Just cut it off! I understand that some of you may be a little hesitant, but hear me out. Some people can wake up and just go and get a big chop, but for a girl who’s always had long hair, the idea of all of the sudden having none at all kind of freaked me out. So, if you’re anything like me, I recommend transitioning. Give your hair the rest it need and slowly chop of some of the damaged hair as the new and healthy hair grows. At one point I had to decide whether I wanted long, dull and damaged hair or whether I wanted short but healthy and bouncy hair. Healthy should always win. After my hair grew out long enough, I decided to cut all of the remaining damaged hair off. I ended up with shorter, but beautiful hair.

Dive into Protective Hairstyling

I know I said to stop manipulating your hair, but this is the one thing that will help your hair grow. There are different hairstyles that help protect your hair from the environment. Especially, during the harsh cold winter months, it is extremely important to keep those ends tucked in. Before transitioning, I had never before heard of protective hairstyling. I was a complete noob! But after doing my research I stumbled upon so many different hairstyles, and believe me I have tried many of them. A protective hairstyle minimizes how often you manipulate your hair. My favorites are box braids. I usually keep them in for a good 3 to 4 weeks and during that time I don't have to worry about my hair at all.( Because I’m lazy to do my hair) This also allows your hair to grow without it breaking off (remember that your damaged hair becomes dry, gets tangled up easily and can break off the healthier hair). Crown braids, dutch braids and french braids are also good alternatives. Play around with different protective hairstyles and find one that works for you and that fits your personality.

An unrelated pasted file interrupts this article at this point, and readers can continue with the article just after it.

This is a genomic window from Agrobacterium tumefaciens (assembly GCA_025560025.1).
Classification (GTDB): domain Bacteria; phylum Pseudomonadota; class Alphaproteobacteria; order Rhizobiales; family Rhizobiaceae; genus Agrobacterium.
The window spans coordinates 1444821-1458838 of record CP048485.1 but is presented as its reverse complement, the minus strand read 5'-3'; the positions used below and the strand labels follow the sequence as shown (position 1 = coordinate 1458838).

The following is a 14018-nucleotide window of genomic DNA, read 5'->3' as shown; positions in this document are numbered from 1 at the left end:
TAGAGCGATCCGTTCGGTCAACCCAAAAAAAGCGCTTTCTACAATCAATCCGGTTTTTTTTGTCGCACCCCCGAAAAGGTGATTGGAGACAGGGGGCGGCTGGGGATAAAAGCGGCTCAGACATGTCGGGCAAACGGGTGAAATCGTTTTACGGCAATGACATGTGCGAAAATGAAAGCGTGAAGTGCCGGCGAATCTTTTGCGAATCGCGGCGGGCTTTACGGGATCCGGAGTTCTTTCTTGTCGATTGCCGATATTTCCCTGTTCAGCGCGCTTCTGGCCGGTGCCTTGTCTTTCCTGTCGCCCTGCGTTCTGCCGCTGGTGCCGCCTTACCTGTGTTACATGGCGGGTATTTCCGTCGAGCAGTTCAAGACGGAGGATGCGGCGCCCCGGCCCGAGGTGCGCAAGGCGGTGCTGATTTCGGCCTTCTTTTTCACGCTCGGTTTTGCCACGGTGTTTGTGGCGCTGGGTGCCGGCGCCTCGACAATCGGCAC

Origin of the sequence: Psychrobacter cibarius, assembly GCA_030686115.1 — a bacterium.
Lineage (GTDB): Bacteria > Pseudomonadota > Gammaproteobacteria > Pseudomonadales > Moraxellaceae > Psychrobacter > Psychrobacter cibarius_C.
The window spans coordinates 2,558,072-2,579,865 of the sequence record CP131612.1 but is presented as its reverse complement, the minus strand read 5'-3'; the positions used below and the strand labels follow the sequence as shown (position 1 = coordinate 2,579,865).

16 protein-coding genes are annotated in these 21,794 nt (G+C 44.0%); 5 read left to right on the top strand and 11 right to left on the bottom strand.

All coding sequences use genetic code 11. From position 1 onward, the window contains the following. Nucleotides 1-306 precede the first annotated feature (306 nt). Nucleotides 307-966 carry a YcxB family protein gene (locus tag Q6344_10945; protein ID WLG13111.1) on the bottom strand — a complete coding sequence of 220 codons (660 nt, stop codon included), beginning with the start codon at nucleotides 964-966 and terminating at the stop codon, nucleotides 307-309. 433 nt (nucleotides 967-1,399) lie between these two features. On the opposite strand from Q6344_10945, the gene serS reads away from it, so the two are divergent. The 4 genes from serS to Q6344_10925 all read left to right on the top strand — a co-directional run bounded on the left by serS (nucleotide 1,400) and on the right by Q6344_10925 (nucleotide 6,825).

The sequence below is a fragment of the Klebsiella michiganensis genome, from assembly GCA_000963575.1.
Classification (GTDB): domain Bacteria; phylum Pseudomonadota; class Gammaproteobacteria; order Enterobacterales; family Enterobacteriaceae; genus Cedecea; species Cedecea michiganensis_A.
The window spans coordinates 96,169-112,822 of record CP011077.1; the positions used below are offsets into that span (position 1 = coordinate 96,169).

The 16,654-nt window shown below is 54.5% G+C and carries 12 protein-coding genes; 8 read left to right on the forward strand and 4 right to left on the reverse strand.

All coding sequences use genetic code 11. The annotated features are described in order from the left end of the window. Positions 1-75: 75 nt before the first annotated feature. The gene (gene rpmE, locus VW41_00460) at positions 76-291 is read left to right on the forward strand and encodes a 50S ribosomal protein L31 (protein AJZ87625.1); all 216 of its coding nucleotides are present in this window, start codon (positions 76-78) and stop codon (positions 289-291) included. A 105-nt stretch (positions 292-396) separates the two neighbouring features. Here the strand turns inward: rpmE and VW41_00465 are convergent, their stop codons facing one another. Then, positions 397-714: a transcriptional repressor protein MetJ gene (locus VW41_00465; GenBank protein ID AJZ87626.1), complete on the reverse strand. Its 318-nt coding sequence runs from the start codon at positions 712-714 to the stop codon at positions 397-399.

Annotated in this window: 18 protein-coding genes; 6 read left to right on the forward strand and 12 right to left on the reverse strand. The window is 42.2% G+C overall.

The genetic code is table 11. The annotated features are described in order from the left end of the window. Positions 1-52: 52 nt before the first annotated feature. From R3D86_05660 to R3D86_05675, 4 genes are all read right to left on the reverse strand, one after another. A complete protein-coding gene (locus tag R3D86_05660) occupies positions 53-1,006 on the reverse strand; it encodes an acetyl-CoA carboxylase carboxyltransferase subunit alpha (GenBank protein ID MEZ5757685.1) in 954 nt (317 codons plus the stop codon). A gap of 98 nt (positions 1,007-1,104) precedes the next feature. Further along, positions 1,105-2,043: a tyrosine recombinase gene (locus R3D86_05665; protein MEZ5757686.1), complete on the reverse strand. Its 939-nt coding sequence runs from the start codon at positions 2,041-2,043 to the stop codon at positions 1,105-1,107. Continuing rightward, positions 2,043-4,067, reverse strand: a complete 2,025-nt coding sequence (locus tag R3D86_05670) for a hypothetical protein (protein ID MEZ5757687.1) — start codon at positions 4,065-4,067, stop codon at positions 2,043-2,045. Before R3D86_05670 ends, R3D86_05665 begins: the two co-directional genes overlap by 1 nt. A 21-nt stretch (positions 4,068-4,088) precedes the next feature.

Be Patient

I am an extremely impatient person. It’s not something I am proud of, but I am working on it. So, believe me when I tell you that this is the hardest part of the whole process. Just waiting for your hair to grow, when we all just want to see quick results. Unfortunately, it only takes one time styling your hair with heat to cause heat damage, but it will take you months to grow that hair back. I started transitioning in 2013. That’s when I chopped my hair into a bob and started to grow my natural hair out. It is only in 2016 that I cut all of the remaining damaged hair off. So it was a very long process. It’s now 2018 and I love my hair. It’s the longest I think I’ve ever had it. It’s curly, bouncy, strong and shiny and just love the way it looks.

These are simply some of the steps I took to grow back my hair after I had damaged it with heat. During those three long years, I probably only styled my hair once a year and now I still enjoy having my hair straight, but the way I chose to use heat on my hair has completely changed, as well as the reason why I choose to use heat on my hair. I know a few natural hair bloggers that well versed in styling hair with heat, but without damaging it. Let me know if we should do a collab in the comments below. I hope this has been helpful to you and has set you on your path to healthier hair.